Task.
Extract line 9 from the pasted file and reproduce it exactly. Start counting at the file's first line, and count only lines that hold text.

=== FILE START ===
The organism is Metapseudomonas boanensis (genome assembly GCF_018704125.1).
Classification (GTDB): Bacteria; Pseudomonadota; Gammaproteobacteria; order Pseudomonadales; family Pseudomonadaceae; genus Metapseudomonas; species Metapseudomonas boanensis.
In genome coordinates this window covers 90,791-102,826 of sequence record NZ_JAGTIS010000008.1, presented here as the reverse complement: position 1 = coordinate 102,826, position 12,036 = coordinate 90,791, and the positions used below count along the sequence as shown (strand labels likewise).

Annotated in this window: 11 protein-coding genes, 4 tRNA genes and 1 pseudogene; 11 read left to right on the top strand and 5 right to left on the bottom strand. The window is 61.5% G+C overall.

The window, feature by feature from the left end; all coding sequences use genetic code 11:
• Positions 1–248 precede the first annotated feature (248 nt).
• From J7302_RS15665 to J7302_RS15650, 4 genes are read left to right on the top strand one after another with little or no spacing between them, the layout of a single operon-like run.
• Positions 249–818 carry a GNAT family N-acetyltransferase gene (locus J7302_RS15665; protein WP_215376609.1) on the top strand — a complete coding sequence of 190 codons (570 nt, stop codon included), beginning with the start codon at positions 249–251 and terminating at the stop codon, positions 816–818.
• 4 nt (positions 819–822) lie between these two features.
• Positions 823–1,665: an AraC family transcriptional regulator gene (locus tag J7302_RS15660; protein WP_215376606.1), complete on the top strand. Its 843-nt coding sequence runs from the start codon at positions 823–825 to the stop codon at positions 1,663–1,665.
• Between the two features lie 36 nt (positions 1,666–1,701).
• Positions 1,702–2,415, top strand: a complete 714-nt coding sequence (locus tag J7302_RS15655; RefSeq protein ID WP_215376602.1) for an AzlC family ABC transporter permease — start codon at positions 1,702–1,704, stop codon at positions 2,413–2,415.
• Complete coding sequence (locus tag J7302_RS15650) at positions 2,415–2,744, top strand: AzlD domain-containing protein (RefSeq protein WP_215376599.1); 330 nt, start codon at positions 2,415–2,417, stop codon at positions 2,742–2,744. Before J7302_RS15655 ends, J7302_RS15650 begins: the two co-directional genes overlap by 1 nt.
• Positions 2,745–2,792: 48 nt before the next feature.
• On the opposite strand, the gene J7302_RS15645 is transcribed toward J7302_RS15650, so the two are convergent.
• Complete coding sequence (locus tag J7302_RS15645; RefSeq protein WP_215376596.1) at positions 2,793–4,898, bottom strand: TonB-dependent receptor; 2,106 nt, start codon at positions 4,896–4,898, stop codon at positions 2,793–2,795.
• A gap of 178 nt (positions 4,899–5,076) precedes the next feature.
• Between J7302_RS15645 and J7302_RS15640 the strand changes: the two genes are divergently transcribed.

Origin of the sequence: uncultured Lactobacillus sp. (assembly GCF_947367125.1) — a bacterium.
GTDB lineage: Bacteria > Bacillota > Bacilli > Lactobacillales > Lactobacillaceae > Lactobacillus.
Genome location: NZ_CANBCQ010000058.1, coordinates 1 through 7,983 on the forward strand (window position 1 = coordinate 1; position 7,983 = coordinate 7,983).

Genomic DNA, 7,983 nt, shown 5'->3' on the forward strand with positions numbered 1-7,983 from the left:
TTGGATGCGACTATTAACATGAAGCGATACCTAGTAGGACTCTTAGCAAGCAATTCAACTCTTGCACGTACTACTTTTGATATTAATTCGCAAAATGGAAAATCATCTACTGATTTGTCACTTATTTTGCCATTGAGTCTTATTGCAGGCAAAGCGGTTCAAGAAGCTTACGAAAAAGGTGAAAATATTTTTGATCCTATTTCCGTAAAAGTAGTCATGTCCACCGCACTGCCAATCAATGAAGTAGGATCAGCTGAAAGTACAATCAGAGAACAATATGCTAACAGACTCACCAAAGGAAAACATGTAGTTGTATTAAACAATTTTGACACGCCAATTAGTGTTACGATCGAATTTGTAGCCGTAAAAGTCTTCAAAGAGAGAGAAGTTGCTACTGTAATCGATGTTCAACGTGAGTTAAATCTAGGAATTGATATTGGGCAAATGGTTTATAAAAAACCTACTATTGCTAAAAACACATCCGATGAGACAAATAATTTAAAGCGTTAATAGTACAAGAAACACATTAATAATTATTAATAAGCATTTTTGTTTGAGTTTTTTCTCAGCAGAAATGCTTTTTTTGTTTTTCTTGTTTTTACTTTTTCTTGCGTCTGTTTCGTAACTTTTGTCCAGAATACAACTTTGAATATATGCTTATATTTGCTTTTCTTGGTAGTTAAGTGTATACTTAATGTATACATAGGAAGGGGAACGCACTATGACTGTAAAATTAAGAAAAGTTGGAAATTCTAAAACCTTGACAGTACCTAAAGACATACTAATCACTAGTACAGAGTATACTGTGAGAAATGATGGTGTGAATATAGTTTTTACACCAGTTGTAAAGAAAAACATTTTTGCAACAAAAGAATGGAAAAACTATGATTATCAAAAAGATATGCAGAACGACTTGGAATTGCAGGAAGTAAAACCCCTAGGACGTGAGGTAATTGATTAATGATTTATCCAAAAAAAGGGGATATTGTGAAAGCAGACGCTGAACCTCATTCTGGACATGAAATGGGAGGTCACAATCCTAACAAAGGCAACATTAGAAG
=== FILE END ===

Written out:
• 4 nt (positions 819–822) lie between these two features.